While all of this trapping was going on, the garden we had planted a few weeks back became an afternoon snack for our goats. Apparently Nellie and Twinx decided the three acres of grass and weeds and assorted flora was not enough for their appetites. No — ! They had to push through the wire fence between the corral and the garden and nibble on the shoots that were popping up. It was a total loss — no more peppers, tomatoes, strawberries —- gone!  Even the sheep (led by the ram) followed them in to have a look. The whole affair was one big loss — $160 for the tilling job — $200 for the plants and seeds — plus all of the labor (mostly Tammi’s).  Tammi was so mad, like an edict from Exodus, she declared that any of the lambs born of that ram would be sent to the butcher! (This is a side of my wife I had yet to see — only being married two years. I took note!)  In summary, we decided to shelve the garden for the year and stick to the berries and grapes already underway — outside the fence!

While on the subject of spaying and neutering, it is often desirable to turn a young ram into a wether (sans testicles).  Tammi was dead set on converting our ram into such a creature after the garden incident, but I could not be so motivated. The mere thought of castration seemed so painful, I could not wish it upon our ram.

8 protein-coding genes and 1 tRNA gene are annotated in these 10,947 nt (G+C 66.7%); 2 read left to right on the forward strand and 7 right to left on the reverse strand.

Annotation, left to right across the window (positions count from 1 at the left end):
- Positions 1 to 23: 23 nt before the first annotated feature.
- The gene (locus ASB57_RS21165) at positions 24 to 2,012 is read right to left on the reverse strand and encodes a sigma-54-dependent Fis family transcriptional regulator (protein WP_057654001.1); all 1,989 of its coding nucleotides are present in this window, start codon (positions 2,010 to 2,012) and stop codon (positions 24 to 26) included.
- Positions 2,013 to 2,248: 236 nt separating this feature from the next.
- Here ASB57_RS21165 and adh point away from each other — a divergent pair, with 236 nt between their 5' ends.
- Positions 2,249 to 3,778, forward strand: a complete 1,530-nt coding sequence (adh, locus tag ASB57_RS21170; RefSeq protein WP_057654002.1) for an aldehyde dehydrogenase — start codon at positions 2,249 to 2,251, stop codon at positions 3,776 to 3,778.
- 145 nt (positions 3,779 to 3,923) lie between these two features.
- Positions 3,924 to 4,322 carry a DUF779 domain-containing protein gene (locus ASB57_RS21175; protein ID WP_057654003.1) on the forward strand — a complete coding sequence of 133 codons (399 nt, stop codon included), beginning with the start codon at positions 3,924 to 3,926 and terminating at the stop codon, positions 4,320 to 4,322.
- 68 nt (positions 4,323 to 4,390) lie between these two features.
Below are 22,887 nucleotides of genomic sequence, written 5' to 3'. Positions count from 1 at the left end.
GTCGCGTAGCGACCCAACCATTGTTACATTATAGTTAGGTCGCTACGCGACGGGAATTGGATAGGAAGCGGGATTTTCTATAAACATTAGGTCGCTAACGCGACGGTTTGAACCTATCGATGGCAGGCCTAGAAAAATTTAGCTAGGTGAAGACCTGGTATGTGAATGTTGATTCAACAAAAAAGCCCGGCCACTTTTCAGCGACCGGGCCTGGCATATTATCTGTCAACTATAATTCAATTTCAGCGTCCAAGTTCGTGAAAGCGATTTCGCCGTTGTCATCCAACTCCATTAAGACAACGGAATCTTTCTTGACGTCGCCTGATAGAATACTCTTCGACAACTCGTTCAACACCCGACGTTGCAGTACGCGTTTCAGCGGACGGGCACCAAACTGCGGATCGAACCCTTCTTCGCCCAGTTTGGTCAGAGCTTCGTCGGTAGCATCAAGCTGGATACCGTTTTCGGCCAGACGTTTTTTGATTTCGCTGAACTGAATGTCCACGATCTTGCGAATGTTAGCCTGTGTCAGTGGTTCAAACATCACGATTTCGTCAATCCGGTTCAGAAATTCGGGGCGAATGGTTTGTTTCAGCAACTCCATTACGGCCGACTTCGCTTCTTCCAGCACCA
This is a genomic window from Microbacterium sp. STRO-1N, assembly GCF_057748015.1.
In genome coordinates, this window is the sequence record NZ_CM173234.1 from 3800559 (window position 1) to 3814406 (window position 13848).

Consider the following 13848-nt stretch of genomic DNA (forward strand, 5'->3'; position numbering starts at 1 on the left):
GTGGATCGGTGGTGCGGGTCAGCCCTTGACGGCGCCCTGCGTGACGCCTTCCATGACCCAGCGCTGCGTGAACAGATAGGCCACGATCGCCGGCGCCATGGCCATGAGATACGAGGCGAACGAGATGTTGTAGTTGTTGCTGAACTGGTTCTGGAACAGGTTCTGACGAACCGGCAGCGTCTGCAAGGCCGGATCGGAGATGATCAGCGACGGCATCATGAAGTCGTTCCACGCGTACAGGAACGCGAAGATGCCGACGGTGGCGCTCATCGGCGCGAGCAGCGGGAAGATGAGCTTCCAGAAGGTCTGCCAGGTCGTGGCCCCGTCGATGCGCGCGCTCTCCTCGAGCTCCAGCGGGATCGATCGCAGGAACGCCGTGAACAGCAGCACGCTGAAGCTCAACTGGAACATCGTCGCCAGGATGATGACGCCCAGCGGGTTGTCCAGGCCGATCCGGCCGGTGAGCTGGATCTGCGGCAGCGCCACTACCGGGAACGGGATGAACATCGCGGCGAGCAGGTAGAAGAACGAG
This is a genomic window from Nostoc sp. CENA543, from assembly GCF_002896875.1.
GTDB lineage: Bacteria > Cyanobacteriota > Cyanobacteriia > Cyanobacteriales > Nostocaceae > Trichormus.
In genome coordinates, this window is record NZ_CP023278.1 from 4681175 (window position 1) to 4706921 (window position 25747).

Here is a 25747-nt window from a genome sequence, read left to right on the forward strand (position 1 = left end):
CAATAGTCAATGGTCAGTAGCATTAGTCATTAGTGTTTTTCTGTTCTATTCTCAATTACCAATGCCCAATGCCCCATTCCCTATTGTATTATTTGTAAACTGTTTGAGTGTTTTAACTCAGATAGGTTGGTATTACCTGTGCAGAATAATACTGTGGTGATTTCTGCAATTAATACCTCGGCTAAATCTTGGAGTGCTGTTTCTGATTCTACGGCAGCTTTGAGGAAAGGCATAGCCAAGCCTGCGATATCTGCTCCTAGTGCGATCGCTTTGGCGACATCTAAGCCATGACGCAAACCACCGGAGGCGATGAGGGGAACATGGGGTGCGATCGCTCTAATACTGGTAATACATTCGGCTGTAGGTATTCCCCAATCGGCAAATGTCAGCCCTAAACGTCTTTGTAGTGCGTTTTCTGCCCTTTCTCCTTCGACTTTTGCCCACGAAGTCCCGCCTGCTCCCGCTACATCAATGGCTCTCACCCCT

During our recent heat wave, we decided to shear the two lambs that had not been shorn when we purchased them. This required another trip to Tractor Supply to purchase an electric shearer. Of course, the only device usable on sheep was their most expensive one — and the blade was sold separately. After a $260 investment, I rode home tabulating just how many sheep would need to be sheared to provide enough wool to pay for this thing.

A couple days later, we decided we could wait no longer. The young sheep were full of wool and it was getting hot. Brandon and I went into the pasture and chased them down to the barn. With a little effort, we grabbed the Scottish black face mix — it was easier since it had horns — and led it out to Tammi and the shearers. We decided to leave the young Hampshire for the next attempt.  Tammi set about her work, taking nearly 20 minutes to finish the deed while I held onto the beast’s horns, holding it steady. When Tammi was doing the belly, near the lower extremities, she made an interesting discovery under the wool.

“My goodness, it’s a boy!” she cried — a look of excitement on her face, razor in hand. This was an expression I had not seen in our two years of marriage. Suffice to say, I was not the beneficiary of an equal amount of excitement on our wedding night, though that could be due to the fact she was already well-aware of my masculinity.

“Be careful with that razor!” said I.

We realized our little lamb was actually a young ram, now a wether.